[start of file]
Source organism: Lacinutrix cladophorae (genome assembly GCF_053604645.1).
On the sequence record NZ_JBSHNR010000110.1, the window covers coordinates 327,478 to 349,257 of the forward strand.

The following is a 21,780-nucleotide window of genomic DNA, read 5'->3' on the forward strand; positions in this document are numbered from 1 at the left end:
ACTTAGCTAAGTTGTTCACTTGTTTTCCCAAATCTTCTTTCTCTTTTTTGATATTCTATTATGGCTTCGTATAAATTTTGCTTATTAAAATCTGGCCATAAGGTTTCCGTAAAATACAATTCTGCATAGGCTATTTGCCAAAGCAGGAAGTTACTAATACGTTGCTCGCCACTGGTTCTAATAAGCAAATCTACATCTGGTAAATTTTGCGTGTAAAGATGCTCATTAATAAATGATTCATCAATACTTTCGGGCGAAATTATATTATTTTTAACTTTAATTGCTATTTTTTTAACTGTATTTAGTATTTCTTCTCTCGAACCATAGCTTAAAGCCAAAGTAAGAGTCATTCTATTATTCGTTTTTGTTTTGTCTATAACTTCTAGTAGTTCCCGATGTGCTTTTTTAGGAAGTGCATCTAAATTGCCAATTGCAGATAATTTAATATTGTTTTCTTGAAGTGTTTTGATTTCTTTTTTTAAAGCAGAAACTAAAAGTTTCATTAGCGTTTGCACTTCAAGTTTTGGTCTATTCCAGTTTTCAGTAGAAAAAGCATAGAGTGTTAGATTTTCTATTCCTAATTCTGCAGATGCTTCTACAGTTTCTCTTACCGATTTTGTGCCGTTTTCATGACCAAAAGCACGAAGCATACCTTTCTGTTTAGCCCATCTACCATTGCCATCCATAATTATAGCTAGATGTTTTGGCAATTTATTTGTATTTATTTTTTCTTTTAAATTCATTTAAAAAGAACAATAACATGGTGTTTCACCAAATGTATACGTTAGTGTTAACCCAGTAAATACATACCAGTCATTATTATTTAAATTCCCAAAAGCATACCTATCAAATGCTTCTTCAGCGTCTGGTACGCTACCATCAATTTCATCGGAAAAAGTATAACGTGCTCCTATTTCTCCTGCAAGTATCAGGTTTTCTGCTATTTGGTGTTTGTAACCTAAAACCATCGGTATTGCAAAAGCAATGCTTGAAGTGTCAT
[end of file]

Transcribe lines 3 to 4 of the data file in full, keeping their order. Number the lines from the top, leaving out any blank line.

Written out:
The following is a 21,780-nucleotide window of genomic DNA, read 5'->3' on the forward strand; positions in this document are numbered from 1 at the left end:
ACTTAGCTAAGTTGTTCACTTGTTTTCCCAAATCTTCTTTCTCTTTTTTGATATTCTATTATGGCTTCGTATAAATTTTGCTTATTAAAATCTGGCCATAAGGTTTCCGTAAAATACAATTCTGCATAGGCTATTTGCCAAAGCAGGAAGTTACTAATACGTTGCTCGCCACTGGTTCTAATAAGCAAATCTACATCTGGTAAATTTTGCGTGTAAAGATGCTCATTAATAAATGATTCATCAATACTTTCGGGCGAAATTATATTATTTTTAACTTTAATTGCTATTTTTTTAACTGTATTTAGTATTTCTTCTCTCGAACCATAGCTTAAAGCCAAAGTAAGAGTCATTCTATTATTCGTTTTTGTTTTGTCTATAACTTCTAGTAGTTCCCGATGTGCTTTTTTAGGAAGTGCATCTAAATTGCCAATTGCAGATAATTTAATATTGTTTTCTTGAAGTGTTTTGATTTCTTTTTTTAAAGCAGAAACTAAAAGTTTCATTAGCGTTTGCACTTCAAGTTTTGGTCTATTCCAGTTTTCAGTAGAAAAAGCATAGAGTGTTAGATTTTCTATTCCTAATTCTGCAGATGCTTCTACAGTTTCTCTTACCGATTTTGTGCCGTTTTCATGACCAAAAGCACGAAGCATACCTTTCTGTTTAGCCCATCTACCATTGCCATCCATAATTATAGCTAGATGTTTTGGCAATTTATTTGTATTTATTTTTTCTTTTAAATTCATTTAAAAAGAACAATAACATGGTGTTTCACCAAATGTATACGTTAGTGTTAACCCAGTAAATACATACCAGTCATTATTATTTAAATTCCCAAAAGCATACCTATCAAATGCTTCTTCAGCGTCTGGTACGCTACCATCAATTTCATCGGAAAAAGTATAACGTGCTCCTATTTCTCCTGCAAGTATCAGGTTTTCTGCTATTTGGTGTTTGTAACCTAAAACCATCGGTATTGCAAAAGCAATGCTTGAAGTGTCAT